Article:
Yes, innocent people must be protected from looters
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Editorial
Typography

THE Regional Commissioner (RC) for Dar es Salaam, Mr Paul Makonda, has suspended the operations of all ward tribunals in his region because they have literally failed to relieve the suffering of people whose legal rights have been usurped by unscrupulous elements.

Mr Makonda has passed the duties of ward tribunals to division secretaries whom he has instructed to go round their respective wards and list the prevailing litigations and rulings and identify the professional qualifications of those who handled some of the cases.

The regional leader was particularly bitter that some greedy court brokers, bank officials and government officials collude to steal property from innocent people by forging documents. Mr Makonda was speaking recently in the presence of complainants. Some of the most alarming cases reported to the regional commissioner by distressed complainants included matters involving inheritance, marriage, employment, violence and conflicts over land.

Conflicts hinging on land and property were simply numerous. Indeed, Dar es Salaam is not the only region where residents often clash over land ownership. Land conflicts and clashes over ownership of landed property crop up anywhere nearly every day in this country. This is a confounding scenario.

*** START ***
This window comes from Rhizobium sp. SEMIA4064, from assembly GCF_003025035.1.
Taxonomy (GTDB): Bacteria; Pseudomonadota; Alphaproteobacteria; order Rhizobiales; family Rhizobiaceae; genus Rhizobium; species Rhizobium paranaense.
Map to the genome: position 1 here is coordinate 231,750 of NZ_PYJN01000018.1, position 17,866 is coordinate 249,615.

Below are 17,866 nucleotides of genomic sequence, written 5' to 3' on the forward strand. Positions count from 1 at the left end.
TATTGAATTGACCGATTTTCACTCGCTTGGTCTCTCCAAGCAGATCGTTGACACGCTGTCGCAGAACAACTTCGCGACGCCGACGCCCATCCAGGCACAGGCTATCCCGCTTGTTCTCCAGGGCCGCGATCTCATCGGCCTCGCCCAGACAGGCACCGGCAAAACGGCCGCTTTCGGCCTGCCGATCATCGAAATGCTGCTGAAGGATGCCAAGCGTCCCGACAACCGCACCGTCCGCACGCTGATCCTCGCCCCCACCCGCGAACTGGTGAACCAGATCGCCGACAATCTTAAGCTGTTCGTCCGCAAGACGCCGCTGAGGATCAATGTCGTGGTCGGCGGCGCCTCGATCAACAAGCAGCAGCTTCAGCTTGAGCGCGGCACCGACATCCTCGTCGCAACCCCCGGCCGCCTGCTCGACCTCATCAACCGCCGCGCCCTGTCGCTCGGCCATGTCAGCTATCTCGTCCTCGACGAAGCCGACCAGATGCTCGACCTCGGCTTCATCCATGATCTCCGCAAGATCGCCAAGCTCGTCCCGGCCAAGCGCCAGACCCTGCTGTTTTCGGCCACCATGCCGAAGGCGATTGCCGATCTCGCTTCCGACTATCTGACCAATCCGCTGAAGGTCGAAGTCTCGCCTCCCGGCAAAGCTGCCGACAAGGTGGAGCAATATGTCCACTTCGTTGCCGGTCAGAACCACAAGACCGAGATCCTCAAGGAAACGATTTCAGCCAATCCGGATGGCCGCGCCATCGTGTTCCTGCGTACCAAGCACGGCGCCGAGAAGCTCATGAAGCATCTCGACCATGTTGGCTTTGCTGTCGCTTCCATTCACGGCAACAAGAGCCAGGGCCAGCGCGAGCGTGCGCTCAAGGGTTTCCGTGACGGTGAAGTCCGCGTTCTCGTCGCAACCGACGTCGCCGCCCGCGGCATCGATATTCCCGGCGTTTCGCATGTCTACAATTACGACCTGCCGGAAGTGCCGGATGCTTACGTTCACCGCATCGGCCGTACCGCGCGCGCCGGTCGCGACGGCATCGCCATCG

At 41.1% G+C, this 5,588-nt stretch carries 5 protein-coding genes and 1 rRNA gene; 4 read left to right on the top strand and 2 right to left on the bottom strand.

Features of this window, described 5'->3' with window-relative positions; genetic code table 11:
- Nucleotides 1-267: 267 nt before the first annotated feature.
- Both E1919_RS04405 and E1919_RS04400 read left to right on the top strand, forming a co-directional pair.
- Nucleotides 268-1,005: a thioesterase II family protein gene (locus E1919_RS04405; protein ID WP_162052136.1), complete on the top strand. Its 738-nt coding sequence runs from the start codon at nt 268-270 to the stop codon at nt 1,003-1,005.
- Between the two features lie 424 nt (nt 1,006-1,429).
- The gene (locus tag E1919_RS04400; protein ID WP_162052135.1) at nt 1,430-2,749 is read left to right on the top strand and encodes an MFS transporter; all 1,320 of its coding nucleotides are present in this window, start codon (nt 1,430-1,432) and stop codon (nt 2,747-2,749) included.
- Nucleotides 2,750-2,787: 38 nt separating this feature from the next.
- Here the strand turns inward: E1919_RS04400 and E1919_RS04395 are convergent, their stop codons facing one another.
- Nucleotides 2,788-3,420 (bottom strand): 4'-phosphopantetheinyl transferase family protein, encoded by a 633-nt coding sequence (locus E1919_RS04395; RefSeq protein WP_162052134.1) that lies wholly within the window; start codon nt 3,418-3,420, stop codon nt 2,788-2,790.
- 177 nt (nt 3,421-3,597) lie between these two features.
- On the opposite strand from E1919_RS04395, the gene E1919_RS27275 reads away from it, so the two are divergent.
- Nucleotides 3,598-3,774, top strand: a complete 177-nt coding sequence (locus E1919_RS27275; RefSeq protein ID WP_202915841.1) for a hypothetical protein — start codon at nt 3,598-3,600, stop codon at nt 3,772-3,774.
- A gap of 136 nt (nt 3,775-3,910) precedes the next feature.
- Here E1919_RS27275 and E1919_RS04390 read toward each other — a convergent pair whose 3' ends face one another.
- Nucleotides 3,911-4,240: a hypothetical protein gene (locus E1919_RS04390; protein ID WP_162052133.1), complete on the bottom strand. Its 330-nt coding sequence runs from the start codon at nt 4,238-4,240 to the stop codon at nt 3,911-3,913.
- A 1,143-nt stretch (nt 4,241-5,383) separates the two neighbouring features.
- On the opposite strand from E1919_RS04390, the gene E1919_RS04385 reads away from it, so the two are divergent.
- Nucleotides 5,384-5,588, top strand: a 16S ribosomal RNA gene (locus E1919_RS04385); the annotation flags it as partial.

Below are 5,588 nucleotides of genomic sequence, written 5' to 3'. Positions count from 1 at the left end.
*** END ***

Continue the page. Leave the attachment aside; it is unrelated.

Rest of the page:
The government, under close supervision from President John Magufuli, resolved more than 690 land conflicts out of a whopping total of 1,378 in the year 2016. In urban centres, conflicts over land pit developers against each other or against the government. In rural Tanzania misunderstandings over land often see farmers square off for a fight against cattle keepers. Others trigger squabbles between investors and villagers.

Land conflicts keep escalating despite state efforts to shoot them down. Since the year 2004, for example, a total of 117 land councils have met to find solutions to 103,000 conflicts. Numerous other land conflicts remained unresolved during this period.

These figures speak aloud about the magnitude of the problem. The Ministry of Lands, Housing and Human Settlements Development says that land councils are expected to handle a shocking total of 12,000 conflicts a year.

Perhaps the bitterest conflicts over land pit farmers against cattle keepers. It is imperative to mention here that we all need the presence of farmers in this country as much as we need livestock keepers. While farmer till the land and grow food and cash crops, the cattle keepers produce the equally important cattle meat and milk.

Regional commissioners in the country have been instructed to set aside enough grazing land for the benefit of the pastoral communities, some of whom have their herds tucked deep in reserved forests or even national parks.

A similar directive has been passed further down to district commissioners who have been detailed to demarcate land for wildlife management and consequently resolve some of the conflicts over land. Indeed, these directives came at an opportune mome

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